Vacationing won’t ever quite be the same now that we’ve Packed For A Purpose. I run LuxuryLink.com, an online marketplace for great deals on luxury vacations. I know vacations. I am at 25 countries and 34 states and love finding the next off the beaten path place to explore.
Like many first-world travelers, I’ve always felt a pang of guilt and helplessness in wanting to help the people in the areas I visit but never quite knew how. It was only this year that I became aware of Pack For A Purpose, and immediately knew it was an organization I and Luxury Link wanted to support. Luxury Link and PFAP have struck up a terrific partnership, where we provide introductions to hotels, and financial support through proceeds of special PFAP auctions. Our goal is to help PFAP get more hotels onboard, and to build awareness of their program to travelers about to take a vacation. Everyone should PFAP!
In July my family and our dear friends went to Costa Rica for a little R&R. Between us we were four adults and four kids ranging from two to seven years old.
We all live in the relative luxury of California life, but also all have high-stress careers (well, the adults anyway), so unwinding in the beautiful laid back surf and jungle atmosphere of the Nicoya peninsula was just what we all needed. Just getting there was an adventure in and of itself, and Elisha, my 4.5-year-old and Joshua, my 2-year-old, won’t forget those bumpy roads anytime soon, but very well worth it.
We boogie-boarded and wave-hopped to our hearts content. But we also knew we had a special adventure planned, thanks to Pack for a Purpose.
Before we left, I searched PackForAPurpose.org for the area of Costa Rica we were going to be in.
The central Nicoya Peninsula is one of the few undeveloped areas of Costa Rican coastline, in no small part due to the lack of roads. There is some tourist/expat money, mostly through Americans speculating on the future potential of the area and buying vacation homes, or smaller boutique hotels or shops, but the cost of living isn’t cheap. Getting goods into the area is challenging and drives the cost of everything up. As we maneuvered around on the bumpy, ditchy, filled dirt roads, we saw a lot of small agricultural subsistance, with cowboys on horseback driving herds of lanky cows from field to field, and corn and vegetable fields trying to thrive in the jungle heat.
There is a lot of poverty in the area, and lack of education is a problem, as families often need their children’s help in the fields or with the animals.
Sure enough, PfaP has a partner there all set and ready to go, Harmony Hotel. Harmony supports primary and secondary schools in the area, supplementing their meager (or non-existent) learning tools with equipment to learn through games and sports. They asked for games and sports equipment. We were happy to oblige!
The day before we left, I headed to a local superstore, and had a field day loading up carts with board games, cards, balls of all types (which I later deflated for easy transport), crafts supplies, jump-ropes and more.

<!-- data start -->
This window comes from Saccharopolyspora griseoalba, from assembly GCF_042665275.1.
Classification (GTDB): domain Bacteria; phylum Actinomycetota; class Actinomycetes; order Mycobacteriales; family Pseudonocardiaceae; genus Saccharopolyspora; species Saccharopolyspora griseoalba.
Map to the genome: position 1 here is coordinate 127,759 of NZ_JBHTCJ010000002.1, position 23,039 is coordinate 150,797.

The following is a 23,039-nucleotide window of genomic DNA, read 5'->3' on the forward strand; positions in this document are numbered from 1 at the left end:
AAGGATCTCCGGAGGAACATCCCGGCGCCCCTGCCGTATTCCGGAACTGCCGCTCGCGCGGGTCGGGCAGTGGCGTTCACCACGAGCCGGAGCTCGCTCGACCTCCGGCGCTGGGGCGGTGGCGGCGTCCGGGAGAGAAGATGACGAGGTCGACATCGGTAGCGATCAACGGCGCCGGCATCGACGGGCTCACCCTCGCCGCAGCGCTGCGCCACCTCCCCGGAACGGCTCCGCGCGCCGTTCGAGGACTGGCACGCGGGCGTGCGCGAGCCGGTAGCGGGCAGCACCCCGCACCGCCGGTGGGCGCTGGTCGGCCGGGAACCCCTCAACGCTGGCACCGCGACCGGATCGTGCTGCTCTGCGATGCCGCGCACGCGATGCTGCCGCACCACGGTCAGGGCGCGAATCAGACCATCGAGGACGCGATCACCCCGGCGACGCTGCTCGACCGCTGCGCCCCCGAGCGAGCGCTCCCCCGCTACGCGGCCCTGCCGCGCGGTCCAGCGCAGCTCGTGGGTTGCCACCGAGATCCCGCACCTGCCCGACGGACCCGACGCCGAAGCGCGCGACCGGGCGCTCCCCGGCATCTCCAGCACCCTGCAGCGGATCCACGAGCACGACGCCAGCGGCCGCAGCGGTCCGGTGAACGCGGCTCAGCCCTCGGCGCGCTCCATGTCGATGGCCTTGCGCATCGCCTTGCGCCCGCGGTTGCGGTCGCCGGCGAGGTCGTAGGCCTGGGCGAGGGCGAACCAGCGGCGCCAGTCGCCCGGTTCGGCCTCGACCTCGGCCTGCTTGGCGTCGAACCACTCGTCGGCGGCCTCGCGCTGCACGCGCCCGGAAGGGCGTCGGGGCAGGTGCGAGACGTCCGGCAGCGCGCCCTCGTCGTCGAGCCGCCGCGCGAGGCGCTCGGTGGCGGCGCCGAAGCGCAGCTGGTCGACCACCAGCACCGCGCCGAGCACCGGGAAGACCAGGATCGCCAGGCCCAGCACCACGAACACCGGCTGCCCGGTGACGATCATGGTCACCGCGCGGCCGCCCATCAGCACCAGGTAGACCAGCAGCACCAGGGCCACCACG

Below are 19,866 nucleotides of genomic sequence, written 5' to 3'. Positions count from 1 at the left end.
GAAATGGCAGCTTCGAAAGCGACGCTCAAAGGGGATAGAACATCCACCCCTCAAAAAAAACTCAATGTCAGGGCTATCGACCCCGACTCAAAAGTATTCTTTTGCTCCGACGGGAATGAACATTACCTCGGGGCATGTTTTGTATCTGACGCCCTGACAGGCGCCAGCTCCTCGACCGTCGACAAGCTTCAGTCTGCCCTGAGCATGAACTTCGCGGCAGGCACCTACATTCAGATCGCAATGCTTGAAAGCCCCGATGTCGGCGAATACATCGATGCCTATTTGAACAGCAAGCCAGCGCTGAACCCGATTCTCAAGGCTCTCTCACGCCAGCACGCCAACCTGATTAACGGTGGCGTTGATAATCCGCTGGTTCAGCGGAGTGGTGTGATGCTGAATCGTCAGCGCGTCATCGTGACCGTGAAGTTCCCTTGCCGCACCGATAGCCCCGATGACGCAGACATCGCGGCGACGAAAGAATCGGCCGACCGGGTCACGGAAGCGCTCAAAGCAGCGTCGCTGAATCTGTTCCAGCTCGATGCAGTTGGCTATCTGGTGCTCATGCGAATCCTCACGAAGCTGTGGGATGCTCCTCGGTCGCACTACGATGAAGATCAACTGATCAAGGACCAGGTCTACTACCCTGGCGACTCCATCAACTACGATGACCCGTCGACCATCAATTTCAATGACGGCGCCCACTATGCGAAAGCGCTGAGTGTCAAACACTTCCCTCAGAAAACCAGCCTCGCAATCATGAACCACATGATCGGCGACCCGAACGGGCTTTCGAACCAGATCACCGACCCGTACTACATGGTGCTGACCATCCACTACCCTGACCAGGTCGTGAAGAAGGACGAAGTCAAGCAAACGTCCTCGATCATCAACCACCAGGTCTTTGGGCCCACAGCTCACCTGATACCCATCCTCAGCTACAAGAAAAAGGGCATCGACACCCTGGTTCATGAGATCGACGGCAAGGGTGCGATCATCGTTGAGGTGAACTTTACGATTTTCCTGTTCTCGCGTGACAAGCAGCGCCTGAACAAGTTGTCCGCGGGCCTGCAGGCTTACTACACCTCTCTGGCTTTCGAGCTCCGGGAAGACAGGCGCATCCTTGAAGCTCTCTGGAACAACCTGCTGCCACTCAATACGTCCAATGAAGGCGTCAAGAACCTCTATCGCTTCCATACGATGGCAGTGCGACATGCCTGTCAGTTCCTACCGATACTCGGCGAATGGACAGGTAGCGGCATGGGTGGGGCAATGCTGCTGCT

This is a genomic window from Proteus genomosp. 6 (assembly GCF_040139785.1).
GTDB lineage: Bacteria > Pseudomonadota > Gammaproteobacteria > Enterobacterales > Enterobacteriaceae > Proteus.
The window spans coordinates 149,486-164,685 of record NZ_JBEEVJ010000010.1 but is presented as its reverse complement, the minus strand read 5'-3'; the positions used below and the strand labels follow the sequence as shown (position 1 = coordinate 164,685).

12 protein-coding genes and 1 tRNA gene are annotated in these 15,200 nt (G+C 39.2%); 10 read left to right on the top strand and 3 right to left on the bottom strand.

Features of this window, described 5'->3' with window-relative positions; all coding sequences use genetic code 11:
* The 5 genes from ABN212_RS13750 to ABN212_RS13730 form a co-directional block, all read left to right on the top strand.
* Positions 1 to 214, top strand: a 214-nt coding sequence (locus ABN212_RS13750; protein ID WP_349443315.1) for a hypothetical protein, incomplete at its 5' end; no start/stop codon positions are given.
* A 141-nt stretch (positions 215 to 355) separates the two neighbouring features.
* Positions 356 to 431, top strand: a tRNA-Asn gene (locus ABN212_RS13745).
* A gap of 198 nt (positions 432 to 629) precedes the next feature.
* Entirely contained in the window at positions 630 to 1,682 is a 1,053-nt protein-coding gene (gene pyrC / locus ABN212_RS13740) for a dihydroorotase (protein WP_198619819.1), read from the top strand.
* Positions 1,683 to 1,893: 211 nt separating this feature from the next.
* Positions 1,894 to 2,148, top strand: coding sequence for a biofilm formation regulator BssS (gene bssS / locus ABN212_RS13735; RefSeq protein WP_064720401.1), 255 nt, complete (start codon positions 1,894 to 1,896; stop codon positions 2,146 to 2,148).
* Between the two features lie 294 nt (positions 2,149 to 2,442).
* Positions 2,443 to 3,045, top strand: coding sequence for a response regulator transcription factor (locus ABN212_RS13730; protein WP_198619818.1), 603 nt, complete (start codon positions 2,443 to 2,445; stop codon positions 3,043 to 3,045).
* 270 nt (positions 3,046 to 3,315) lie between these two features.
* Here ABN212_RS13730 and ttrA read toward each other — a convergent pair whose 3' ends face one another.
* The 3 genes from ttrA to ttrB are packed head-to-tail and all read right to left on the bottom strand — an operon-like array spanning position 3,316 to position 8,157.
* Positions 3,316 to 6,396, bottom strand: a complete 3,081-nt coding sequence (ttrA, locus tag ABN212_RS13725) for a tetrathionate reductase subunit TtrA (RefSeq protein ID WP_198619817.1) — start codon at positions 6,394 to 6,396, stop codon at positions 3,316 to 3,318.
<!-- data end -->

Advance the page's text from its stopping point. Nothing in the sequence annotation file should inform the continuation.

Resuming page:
It was so much fun envisioning the smiles the toys and supplies would bring to the kids there. I got my kids involved packing everything up into a giant duffel bag and though it was at first hard for them to understand why mommy’s haul of toys was not staying at home, once they understood it was going to needy kids, a light went on–one I hope stays on for the rest of their lives.
On Thursday of our trip, we met up with lovely Irene Morales, the General Manager of the Harmony Hotel. Even though we weren’t staying at her beautiful property (we were staying at a villa nearby), she was more than obliging and thrilled to have supplies for the school. We could have dropped off the supplies right there but Irene had been kind enough to arrange a visit to the school we’d be supporting. She even providing an escort from the hotel (the very kind Eli) to help us find the school and the principal, Alicia.
The school was several stucco classrooms around a dirt plaza covered with tin metal roofing to provide shade from the jungle heat. While the kids sang songs and talked about the pride of their region, our entourage of eight travelers (including the four little kids) happily unloaded all the supplies into the school.
The kids – ours and the schoolchildren – shyly looked at each other and took in the differences and the similarities. As we waved goodbye at the schoolkids, and all the toys and supplies we were leaving behind, I could almost see the thought bubbles and learning that was going on in my kids head–about giving, about sharing, about leaving a place better off for you having been there.
What struck me the most was how easy it was–PFAP took away the barriers and enabled me to make a tangible and direct impact in the area I was going. Visiting Escuela la Esperanza, and doing good in an area I was spending time in, was such a highlight of our trip. My kids still talk about it. We make up stories about what the kids down there might be doing with the games and toys–how much fun they are having, and what they might be learning with them. The value and benefit of Packing For A Purpose has been wonderful, and we will absolutely incorporate it into our travels from here on out. Thanks, Rebecca and team. You not only have made life better for the kids at Escuela la Esperanza, but you’ve helped make ours better too!